My own sense is that this avoids a more interesting question: what is the comparison supposed to prove? And why are comparisons like this common on pro-war sites?
I made a comment myself, which is about what the figures actually show us about the war:
"The obvious question posed by the stats of American military deaths is whether there is connection between the comparative lack of American military fatalities and the way the Iraq war has been lost by the Americans. I’d argue there is.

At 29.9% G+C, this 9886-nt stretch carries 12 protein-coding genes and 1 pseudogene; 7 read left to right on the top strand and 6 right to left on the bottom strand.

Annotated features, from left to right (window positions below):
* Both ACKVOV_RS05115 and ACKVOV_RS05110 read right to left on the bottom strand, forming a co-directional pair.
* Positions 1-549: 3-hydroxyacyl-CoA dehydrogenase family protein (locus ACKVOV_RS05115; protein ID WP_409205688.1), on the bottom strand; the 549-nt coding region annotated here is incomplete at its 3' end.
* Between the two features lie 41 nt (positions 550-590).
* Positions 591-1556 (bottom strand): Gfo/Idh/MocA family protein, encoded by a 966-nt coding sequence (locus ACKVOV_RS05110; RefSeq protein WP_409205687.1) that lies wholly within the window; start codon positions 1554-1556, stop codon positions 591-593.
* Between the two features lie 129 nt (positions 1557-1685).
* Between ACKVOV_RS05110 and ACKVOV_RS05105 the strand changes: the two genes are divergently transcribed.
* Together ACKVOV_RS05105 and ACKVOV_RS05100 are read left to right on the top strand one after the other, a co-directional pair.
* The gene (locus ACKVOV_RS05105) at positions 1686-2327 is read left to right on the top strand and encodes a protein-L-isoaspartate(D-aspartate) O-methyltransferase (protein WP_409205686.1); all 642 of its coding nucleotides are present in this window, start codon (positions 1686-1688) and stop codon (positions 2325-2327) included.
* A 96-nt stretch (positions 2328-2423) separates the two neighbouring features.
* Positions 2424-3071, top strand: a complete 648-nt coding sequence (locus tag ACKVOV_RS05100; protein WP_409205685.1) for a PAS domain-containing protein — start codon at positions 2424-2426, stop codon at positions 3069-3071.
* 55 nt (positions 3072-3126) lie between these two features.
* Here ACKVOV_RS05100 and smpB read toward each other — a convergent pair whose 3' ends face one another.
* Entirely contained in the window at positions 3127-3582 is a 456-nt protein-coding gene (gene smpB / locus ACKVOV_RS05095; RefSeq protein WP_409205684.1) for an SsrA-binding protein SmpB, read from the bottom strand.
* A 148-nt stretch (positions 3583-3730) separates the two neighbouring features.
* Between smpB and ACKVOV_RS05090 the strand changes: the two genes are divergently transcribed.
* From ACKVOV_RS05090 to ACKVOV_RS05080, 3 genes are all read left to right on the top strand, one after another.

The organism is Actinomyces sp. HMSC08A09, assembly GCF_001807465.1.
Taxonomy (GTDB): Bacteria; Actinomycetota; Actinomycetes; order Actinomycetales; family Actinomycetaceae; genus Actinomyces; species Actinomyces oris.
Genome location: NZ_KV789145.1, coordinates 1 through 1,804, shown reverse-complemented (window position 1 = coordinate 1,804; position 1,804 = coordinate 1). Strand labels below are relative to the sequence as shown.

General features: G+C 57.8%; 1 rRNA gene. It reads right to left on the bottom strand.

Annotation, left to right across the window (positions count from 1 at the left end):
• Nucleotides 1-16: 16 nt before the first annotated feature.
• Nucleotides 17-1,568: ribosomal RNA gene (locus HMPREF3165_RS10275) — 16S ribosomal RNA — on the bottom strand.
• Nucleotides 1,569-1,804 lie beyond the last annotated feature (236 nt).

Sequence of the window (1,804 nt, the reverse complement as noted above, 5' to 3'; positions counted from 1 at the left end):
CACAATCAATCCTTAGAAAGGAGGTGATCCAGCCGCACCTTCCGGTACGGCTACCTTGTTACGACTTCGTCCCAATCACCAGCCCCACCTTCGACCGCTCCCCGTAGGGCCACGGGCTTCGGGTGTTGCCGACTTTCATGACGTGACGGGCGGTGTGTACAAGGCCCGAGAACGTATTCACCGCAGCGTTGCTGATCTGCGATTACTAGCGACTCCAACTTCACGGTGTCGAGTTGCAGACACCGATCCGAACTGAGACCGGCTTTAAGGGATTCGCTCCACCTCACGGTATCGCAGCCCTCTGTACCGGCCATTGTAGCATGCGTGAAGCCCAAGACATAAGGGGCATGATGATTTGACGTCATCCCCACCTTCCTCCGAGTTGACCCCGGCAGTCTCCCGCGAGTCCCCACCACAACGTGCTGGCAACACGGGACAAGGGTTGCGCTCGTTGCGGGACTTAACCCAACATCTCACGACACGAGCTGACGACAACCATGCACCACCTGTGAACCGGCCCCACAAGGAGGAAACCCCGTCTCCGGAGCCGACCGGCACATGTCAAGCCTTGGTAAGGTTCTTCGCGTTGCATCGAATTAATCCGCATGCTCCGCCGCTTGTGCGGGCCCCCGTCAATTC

"The American way of fighting is to protect, with the massive advantages given by American technology, the American fighting man. This is a good strategy to win a conventional battle. But it is a bad strategy to win a guerilla war. Since the goal of the war was to occupy Iraq until the nation had reformed as an American ally, the tactics of the war had to be brought into line with that strategy. And that would mean minimizing collateral Iraqi casualties – that is, individuating Iraqi insurgents and killing or capturing them out of the general civilian population. But individuating those insurgents would significantly raise the level of hazard for American soldiers. The American military has opted, generally, not to do that – instead adopting a strategy like that revealed by the investigation of the Haditha murders. The American infliction of casualties on Iraqis is broadly permitted in order to protect every American soldier from harm; a policy that leads to re-inforcing the insurgency as more and more Iraqis have an incentive, given this policy, to join them or at least tacitly give them support. Add to this that the infliction of iraqi casualties by the Americans has no effect on the infliction of iraqi casualties by the insurgents, and you get a picture of why Americans have lost the war. It is like the police coming into a high crime neighborhood and killing random people in the neighborhood without ever lowering the crime rate.